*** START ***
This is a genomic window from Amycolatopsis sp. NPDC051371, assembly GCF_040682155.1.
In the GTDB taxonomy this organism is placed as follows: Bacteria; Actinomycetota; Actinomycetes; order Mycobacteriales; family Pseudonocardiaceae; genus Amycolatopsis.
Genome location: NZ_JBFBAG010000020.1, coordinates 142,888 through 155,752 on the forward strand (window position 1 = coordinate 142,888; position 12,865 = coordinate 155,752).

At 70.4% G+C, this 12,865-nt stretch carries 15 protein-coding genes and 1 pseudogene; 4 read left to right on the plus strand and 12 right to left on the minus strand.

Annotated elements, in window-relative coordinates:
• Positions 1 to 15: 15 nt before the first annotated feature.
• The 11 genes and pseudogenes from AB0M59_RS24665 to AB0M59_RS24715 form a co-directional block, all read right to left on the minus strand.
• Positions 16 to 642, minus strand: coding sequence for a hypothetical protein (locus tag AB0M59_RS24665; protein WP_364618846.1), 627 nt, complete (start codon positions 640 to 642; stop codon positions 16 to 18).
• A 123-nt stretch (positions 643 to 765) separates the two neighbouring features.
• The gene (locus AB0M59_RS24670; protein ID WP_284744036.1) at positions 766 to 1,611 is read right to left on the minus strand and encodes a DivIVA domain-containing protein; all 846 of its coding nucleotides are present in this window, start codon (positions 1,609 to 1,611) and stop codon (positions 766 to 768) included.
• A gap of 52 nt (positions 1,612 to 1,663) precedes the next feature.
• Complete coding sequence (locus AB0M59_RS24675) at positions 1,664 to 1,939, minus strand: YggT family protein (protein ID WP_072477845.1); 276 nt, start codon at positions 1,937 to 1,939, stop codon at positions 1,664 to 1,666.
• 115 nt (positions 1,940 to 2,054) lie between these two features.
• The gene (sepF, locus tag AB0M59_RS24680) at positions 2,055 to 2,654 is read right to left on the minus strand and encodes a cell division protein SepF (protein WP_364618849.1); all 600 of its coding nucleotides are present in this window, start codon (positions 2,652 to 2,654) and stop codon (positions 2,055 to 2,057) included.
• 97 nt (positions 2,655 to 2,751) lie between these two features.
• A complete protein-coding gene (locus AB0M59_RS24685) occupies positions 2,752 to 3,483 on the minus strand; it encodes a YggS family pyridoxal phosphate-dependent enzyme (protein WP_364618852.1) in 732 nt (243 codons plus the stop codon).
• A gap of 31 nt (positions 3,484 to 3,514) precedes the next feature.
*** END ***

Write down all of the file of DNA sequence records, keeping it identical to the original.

This is a genomic window from Amycolatopsis sp. NPDC051371, assembly GCF_040682155.1.
In the GTDB taxonomy this organism is placed as follows: Bacteria; Actinomycetota; Actinomycetes; order Mycobacteriales; family Pseudonocardiaceae; genus Amycolatopsis.
Genome location: NZ_JBFBAG010000020.1, coordinates 142,888 through 155,752 on the forward strand (window position 1 = coordinate 142,888; position 12,865 = coordinate 155,752).

At 70.4% G+C, this 12,865-nt stretch carries 15 protein-coding genes and 1 pseudogene; 4 read left to right on the plus strand and 12 right to left on the minus strand.

Annotated elements, in window-relative coordinates:
• Positions 1 to 15: 15 nt before the first annotated feature.
• The 11 genes and pseudogenes from AB0M59_RS24665 to AB0M59_RS24715 form a co-directional block, all read right to left on the minus strand.
• Positions 16 to 642, minus strand: coding sequence for a hypothetical protein (locus tag AB0M59_RS24665; protein WP_364618846.1), 627 nt, complete (start codon positions 640 to 642; stop codon positions 16 to 18).
• A 123-nt stretch (positions 643 to 765) separates the two neighbouring features.
• The gene (locus AB0M59_RS24670; protein ID WP_284744036.1) at positions 766 to 1,611 is read right to left on the minus strand and encodes a DivIVA domain-containing protein; all 846 of its coding nucleotides are present in this window, start codon (positions 1,609 to 1,611) and stop codon (positions 766 to 768) included.
• A gap of 52 nt (positions 1,612 to 1,663) precedes the next feature.
• Complete coding sequence (locus AB0M59_RS24675) at positions 1,664 to 1,939, minus strand: YggT family protein (protein ID WP_072477845.1); 276 nt, start codon at positions 1,937 to 1,939, stop codon at positions 1,664 to 1,666.
• 115 nt (positions 1,940 to 2,054) lie between these two features.
• The gene (sepF, locus tag AB0M59_RS24680) at positions 2,055 to 2,654 is read right to left on the minus strand and encodes a cell division protein SepF (protein WP_364618849.1); all 600 of its coding nucleotides are present in this window, start codon (positions 2,652 to 2,654) and stop codon (positions 2,055 to 2,057) included.
• 97 nt (positions 2,655 to 2,751) lie between these two features.
• A complete protein-coding gene (locus AB0M59_RS24685) occupies positions 2,752 to 3,483 on the minus strand; it encodes a YggS family pyridoxal phosphate-dependent enzyme (protein WP_364618852.1) in 732 nt (243 codons plus the stop codon).
• A gap of 31 nt (positions 3,484 to 3,514) precedes the next feature.